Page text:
Researchers: High-impact climate change coming sooner than expected

Significant additional ramifications expected in next 30 years

Steam rises from the coal-fired power plant with wind turbines nearby in Niederaussem, Germany, as the sun rises on Nov. 2, 2022. (AP Photo/Michael Probst, File) (Michael Probst, Copyright 2022 The Associated Press. All rights reserved)

A peer-reviewed article published Monday in the Proceedings of the National Academy of Sciences journal suggests a significant risk of crossing critical global warming thresholds earlier than indicated in previous assessments.

Achieving the United Nations Paris Agreement goals of holding global warming to below 2 degrees Celsius above preindustrial levels -- and ideally below 1.5 degrees Celsius -- requires an understanding of when greenhouse gas emissions and global temperatures cross thresholds beyond which the goals are no longer achievable.

Noah Diffenbaugh from Stanford University and Elizabeth Barnes from Colorado State University used artificial neural networks trained on climate models to simulate global warming scenarios as part of their latest research. Let’s break down what they found.

What are neural networks?

First, let’s talk about neural networks. IBM explains it best:

“Neural networks, also known as artificial neural networks (ANNs) or simulated neural networks (SNNs), are a subset of machine learning and are at the heart of deep learning algorithms. Their name and structure are inspired by the human brain, mimicking the way that biological neurons signal to one another.

“... Neural networks rely on training data to learn and improve their accuracy over time. However, once these learning algorithms are fine-tuned for accuracy, they are powerful tools in computer science and artificial intelligence, allowing us to classify and cluster data at a high velocity.”

What the researchers found

Using maps of observed historical annual temperatures, the researchers’ artificial neural networks accurately predicted historical global warming, and estimated that the planet will reach the 1.5 degrees Celsius threshold between 2033 and 2035. The neural networks suggested a substantial probability of crossing the 2 degrees Celsius threshold, even in a low-emissions scenario, which is a higher probability than found by previous assessments.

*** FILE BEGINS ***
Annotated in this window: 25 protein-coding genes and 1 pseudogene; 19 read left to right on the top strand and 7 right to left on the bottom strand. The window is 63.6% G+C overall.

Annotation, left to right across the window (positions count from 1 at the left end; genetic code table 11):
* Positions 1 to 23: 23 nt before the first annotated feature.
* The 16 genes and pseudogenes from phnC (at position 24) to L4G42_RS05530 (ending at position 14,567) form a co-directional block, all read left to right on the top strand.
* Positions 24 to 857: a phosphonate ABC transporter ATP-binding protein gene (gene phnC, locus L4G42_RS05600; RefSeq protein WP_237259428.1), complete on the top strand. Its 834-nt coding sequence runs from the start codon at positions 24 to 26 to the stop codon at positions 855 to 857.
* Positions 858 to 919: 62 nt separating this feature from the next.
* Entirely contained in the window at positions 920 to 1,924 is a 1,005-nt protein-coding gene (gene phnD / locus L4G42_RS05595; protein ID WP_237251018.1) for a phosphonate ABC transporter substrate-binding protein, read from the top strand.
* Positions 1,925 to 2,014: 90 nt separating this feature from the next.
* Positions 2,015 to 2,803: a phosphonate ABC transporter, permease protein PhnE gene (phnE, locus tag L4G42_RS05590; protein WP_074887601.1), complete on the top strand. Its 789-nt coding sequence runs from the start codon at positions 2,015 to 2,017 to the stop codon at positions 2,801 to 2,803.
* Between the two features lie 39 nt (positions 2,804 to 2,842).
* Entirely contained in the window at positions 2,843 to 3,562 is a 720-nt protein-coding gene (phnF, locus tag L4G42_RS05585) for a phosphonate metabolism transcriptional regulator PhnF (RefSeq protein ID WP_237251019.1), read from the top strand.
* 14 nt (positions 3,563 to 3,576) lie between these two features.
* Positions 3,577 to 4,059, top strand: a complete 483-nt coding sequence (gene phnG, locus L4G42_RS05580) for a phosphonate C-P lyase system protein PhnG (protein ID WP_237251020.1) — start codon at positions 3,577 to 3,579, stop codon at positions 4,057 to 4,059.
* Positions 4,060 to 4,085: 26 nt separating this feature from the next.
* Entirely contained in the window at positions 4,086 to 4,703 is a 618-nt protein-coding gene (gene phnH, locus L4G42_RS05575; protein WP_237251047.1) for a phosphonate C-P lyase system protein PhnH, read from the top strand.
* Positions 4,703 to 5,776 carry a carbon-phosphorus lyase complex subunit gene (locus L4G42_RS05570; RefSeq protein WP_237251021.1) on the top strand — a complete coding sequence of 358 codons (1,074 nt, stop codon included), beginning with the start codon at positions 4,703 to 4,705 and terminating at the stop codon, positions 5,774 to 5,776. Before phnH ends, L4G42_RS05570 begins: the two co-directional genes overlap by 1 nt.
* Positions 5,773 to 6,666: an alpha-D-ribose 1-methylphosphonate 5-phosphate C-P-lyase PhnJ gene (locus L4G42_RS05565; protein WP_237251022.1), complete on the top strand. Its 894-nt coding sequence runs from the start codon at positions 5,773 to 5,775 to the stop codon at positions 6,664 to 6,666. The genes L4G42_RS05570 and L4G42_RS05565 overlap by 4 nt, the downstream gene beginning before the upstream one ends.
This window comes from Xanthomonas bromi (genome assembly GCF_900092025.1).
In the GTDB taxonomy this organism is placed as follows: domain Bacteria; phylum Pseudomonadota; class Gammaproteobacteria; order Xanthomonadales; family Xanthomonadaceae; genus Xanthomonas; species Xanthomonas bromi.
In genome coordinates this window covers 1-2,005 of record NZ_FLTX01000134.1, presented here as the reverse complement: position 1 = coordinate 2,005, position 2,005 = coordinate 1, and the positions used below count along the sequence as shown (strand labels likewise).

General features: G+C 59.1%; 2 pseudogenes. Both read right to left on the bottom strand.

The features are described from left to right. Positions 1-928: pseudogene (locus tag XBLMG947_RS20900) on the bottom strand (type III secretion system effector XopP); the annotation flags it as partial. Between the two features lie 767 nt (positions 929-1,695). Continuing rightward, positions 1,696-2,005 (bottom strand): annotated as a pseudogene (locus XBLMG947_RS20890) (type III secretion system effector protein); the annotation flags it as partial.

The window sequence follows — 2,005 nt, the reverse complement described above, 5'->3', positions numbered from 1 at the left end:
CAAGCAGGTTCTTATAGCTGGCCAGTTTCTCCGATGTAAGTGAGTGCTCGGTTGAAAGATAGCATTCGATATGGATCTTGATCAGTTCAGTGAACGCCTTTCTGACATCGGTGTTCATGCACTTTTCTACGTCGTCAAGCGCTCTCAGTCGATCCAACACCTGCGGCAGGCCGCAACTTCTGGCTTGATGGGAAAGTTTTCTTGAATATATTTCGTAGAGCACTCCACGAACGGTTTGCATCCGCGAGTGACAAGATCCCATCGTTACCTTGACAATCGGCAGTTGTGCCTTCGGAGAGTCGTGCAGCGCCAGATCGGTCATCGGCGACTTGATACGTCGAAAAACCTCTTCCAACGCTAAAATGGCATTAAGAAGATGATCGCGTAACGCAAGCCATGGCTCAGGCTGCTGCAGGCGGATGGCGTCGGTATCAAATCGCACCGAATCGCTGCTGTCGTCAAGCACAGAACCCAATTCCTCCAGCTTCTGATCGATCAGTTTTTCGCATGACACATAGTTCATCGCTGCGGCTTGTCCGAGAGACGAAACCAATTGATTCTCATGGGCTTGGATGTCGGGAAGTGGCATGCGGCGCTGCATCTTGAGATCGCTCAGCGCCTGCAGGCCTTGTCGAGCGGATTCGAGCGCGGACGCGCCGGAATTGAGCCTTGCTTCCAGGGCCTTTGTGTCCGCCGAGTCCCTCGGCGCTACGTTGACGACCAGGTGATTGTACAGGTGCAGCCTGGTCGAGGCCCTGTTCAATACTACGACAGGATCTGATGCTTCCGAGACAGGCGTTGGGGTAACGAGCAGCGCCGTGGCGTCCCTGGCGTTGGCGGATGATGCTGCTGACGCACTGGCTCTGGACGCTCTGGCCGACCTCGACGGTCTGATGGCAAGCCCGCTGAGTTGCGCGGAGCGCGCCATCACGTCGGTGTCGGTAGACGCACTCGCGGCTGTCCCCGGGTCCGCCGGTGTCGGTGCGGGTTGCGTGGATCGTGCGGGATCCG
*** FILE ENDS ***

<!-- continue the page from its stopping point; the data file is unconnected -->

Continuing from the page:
Analysis of the neural network outputs suggested that its predictions focus on warming in specific regions, including the Indian Ocean, Tibetan Plateau and western North America. According to the authors, the results suggest that the current global warming trajectory is close to crossing the 1.5 degrees Celsius threshold, and suggest a possibility of exceeding the 2 degrees Celsius threshold even with substantial greenhouse gas mitigation.

The authors further say that their “framework provides a unique, data-driven approach for quantifying the signal of climate change in historical observations and for constraining the uncertainty in climate model projections. Given the substantial existing evidence of accelerating risks to natural and human systems at 1.5 °C and 2 °C, our results provide further evidence for high-impact climate change over the next three decades.”

The bottom line here: According to this research, we are heading toward a near future of significant additional ramifications from the unnatural rate of warming our planet is experiencing.

I have said for many years now in my climate change lectures that we are nearing the point of not being able to stop the warming, but that we still have the ability to slow it down. This is a very important point, as slowing the global temperature rise will buy time for some species to adapt or migrate, and, in the case of humans, to mitigate.

The new research released Monday, Jan. 30, highlights that the headlights coming at us are closer than originally thought.

About the Author:

Local 4 meteorologist Paul Gross was born in Detroit and has spent his entire life and career right here in southeast Michigan. Paul has researched, written and produced eight half-hour documentaries for WDIV, as well as many science, historical and environmental stories.